Kentucky Supreme Court: Determining the Constitutionality of GOP-crafted Pension Bill

“Kentucky Supreme Court: Determining the Constitutionality of GOP-crafted Pension Bill”

Blog Post | 107 KY. L. J. ONLINE | September 20, 2018

Summer R. Bablitz[1]

This summer Kentuckians watched Attorney General Andy Beshear and Governor Matt Bevin go head-to-head in a series of challenges to SB 151, a pension bill passed by Kentucky’s legislature and signed by Bevin.

SB 151 began as an 11-page bill related to sewers but was stripped of all language pertaining to sewers and replaced with a “massive 291-page overhaul of Kentucky’s public pension systems.”[2] Beshear spoke on behalf of 200,000 public employees who were outraged about the bill’s passage, including many of Kentucky’s teachers.[3]  Beginning in 2019, teachers hired would be placed “in a hybrid cash-balance plan, which is similar to a 401(k)” and would be required to work longer in order to be eligible for retirement.[4]

Judge Shepherd ultimately found that the pension reform law violated Kentucky’s Constitution because the General Assembly did not comply with the three-readings requirement and the majority-vote requirement of Section 46.[5]

Shepherd reasoned that there needed to be an additional three readings after the sewer bill was substituted for a pension bill.[6] Though SB 151 was read three times on three separate days, as Section 46 requires, the readings occurred when it was a bill pertaining to sewers.[7] The General Assembly passed the changed SB 151 even though no readings of the bill occurred in the Senate and only one reading occurred in the House.[8] Shepherd afforded great weight to the intent of the drafters of Kentucky’s Constitution and noted that they were “greatly concerned with ‘the fraudulent substitution of bills’ that had so frequently occurred in the past and hoped to prevent similar abuses in the future.”[9]

Additionally, Shepherd reasoned that SB 151 was a bill for the appropriation of money; therefore, “the votes of a majority of all the members elected to each House” was necessary for the bill to pass.[10] SB 151 fell short and only received 49 votes, instead of the necessary 51 votes, in the House of Representatives.[11] Shepherd explained that the drafter’s purpose for such a requirement was to “prevent the representatives of the people from putting their hands into the treasury without proper authority and due reflection.”[12]

Bevin maintained that there is no requirement that the bill’s content be unchanged when it receives those three readings.[13] In fact, he contended that the House’s own rules and customs support his belief that a “committee substitute, when passed, becomes the original bill, and that a bill only need receive the three readings at some point during the legislative process.”[14] Moreover, the Governor claimed that only a simple majority of votes was needed to pass SB 151 because the bill does not authorize appropriations, as evidenced by its lack of line items to fund the retirement system.[15] The Governor argued ruling SB 151 unconstitutional puts decades of passed bills at risk of being invalidated.[16]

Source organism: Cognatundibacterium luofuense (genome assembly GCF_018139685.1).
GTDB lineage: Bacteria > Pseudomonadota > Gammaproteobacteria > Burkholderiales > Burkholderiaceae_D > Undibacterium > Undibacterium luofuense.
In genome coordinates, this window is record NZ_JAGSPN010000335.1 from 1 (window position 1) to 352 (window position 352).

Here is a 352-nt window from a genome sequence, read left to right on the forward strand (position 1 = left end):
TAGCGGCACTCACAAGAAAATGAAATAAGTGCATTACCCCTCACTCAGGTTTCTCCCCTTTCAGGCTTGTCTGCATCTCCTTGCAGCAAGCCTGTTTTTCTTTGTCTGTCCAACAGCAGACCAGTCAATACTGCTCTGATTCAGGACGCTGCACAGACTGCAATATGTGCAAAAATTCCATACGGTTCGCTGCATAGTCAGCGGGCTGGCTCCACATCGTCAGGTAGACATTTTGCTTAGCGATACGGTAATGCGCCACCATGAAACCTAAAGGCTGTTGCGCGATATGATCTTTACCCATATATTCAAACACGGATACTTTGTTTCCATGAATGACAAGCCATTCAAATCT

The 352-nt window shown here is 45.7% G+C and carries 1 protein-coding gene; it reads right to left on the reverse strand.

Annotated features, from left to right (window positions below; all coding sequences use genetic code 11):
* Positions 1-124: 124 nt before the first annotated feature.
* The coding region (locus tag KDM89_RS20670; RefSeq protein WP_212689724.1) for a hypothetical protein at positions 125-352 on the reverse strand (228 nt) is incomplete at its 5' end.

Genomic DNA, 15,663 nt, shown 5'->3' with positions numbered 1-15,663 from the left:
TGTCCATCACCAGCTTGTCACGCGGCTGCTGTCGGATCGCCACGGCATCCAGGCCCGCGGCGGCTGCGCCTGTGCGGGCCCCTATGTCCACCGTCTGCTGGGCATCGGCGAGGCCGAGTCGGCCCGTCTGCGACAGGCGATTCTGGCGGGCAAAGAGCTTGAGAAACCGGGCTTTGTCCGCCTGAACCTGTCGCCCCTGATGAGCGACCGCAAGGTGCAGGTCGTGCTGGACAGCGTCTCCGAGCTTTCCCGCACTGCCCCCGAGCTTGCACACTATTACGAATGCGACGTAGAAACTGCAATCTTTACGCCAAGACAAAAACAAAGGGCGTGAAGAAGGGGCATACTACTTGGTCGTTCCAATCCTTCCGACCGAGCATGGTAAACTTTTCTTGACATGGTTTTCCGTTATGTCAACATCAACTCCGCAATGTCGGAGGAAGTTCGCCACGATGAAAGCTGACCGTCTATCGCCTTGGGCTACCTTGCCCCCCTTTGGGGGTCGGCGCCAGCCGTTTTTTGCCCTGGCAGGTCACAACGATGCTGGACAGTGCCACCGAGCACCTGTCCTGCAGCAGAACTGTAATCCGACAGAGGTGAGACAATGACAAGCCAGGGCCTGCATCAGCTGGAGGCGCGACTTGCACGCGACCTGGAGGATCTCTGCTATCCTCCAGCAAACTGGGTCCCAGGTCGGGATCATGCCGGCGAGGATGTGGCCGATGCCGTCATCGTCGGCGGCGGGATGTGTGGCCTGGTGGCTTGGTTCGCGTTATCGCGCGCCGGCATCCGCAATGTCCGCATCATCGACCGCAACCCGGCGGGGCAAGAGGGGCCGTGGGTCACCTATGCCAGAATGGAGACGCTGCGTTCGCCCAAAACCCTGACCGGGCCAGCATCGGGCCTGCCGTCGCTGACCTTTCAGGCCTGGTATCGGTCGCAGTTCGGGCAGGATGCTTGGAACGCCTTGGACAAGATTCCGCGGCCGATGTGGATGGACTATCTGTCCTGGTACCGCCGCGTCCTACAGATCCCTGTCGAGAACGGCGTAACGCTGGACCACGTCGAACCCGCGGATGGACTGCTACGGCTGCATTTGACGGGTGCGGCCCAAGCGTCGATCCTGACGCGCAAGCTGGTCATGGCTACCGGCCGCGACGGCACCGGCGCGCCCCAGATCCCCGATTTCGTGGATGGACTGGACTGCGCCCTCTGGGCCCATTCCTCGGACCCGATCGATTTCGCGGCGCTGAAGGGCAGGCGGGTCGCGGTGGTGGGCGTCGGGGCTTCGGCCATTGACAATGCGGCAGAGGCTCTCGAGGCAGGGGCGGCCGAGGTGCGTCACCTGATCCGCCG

After the pension law was deemed unconstitutional, Bevin’s lawyers bypassed the state Court of Appeals and were successful in getting the Supreme Court to review Shepherd’s ruling.[17] Republicans saw Judge Shepherd’s ruling as a loss[18] and this appeal to the Kentucky Supreme Court gives the GOP an opportunity to remedy that. All eyes are now on the Kentucky Supreme Court.


[1] Staff Editor, Kentucky Law Journal, Volume 107; J.D. Candidate, The University of Kentucky College of Law (2020); B.A., University of South Florida (2015).

[2] Verified Complaint for a Declaration of Rights, a Temporary Injunction, and a Permanent Injunction at 3, Commonwealth ex rel. Andy Beshear v. Matthew Bevin, No. 18-CI-00379 (Ky. Apr. 11, 2018).

[3] Jack Brammer, In Courtroom Packed with Teachers, Judge Says He Hopes to Rule Soon in Pension Case, Lexington Herald Leader (June 7, 2018, 1:10 PM), https://www.kentucky.com/news/politics-government/article212736934.html.

[4] Id.

[5] Judge Says Pension Reform Law is Unconstitutional, State Cannot Enforce SB 151, WKYT (June 20, 2018, 1:02 PM), https://www.wkyt.com/content/news/Judge-says-pension-reform-law-is-unconstitutional-state-cannot-enforce-SB-151-486049901.html.

[6] Opinion & Order at 19–20, Commonwealth ex rel. Andy Beshear v. Matthew Bevin, No. 18-CI-00379, (Ky. June 20, 2018).

[7] Id. at 20.

[8] Id.

[9] Id. at 21.

[10] Id. at 23.

[11] Id. at 23.

[12] Id. at 25.

[13] Combined Memorandum in Support of Motion for Summary Judgment and Response to Plaintiff’s Motion for Summary Judgment at 67, Commonwealth ex rel. Andy Beshear v. Matthew Bevin, No. 18-CI-00379 (Ky. May 23, 2018).

[14] Id.  

[15] Id.

[16] Emilie Arroyo, Gov. Bevin Files New 40-page Approach to Pension Lawsuit Battle with AG Beshear, WKYT (June 14, 2018, 4:58 PM), https://www.wkyt.com/content/news/Gov-Bevin-files-new-40-page-approach-in-pension-lawsuit-battle-with-AG-Beshear-485609741.html.

[17] Jack Brammer, KY Supreme Court Moves Swiftly to Hear Pension Suit After Bevin’s Last-minute Appeal, Lexington Herald Leader (Aug. 10, 2018, 1:57 PM), https://www.kentucky.com/news/politics-government/article216447185.html.

[18] Lawrence Smith, GOP Lawmakers Say Court Ruling Puts Kentucky’s Pensions in Danger, WDRB (June 25, 2018, 5:30 PM), http://www.wdrb.com/story/38504552/gop-lawmakers-say-court-ruling-puts-kentuckys-pensions-in-danger.

* Featured image by Gage Skidmore, licensed under CC BY-SA 2.0